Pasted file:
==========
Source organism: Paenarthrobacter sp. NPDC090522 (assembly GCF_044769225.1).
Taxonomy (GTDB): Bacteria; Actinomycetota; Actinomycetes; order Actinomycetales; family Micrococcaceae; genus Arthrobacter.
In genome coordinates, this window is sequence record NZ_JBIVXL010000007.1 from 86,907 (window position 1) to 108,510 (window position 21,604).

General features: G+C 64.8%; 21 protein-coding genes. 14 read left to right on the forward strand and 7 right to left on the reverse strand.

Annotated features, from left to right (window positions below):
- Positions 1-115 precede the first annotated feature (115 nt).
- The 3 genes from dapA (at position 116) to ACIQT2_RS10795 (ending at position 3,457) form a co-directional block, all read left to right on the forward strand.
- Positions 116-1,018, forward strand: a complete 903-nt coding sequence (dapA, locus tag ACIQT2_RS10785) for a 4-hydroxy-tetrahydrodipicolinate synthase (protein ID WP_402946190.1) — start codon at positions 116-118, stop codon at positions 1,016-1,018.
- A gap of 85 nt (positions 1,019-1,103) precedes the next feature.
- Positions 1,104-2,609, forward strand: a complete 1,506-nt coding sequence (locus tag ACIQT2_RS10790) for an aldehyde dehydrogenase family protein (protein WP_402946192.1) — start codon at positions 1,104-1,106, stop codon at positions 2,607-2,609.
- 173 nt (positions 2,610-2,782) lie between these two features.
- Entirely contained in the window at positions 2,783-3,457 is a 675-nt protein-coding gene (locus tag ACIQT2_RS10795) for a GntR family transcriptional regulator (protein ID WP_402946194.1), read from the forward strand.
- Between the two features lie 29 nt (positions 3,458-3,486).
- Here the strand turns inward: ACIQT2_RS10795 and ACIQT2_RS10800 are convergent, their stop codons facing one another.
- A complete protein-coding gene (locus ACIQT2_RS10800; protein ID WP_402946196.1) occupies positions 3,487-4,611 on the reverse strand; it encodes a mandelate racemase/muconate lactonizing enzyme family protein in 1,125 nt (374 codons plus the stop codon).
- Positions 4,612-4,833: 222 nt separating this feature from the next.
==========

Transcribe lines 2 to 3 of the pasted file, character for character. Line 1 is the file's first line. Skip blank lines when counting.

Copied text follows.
Taxonomy (GTDB): Bacteria; Actinomycetota; Actinomycetes; order Actinomycetales; family Micrococcaceae; genus Arthrobacter.
In genome coordinates, this window is sequence record NZ_JBIVXL010000007.1 from 86,907 (window position 1) to 108,510 (window position 21,604).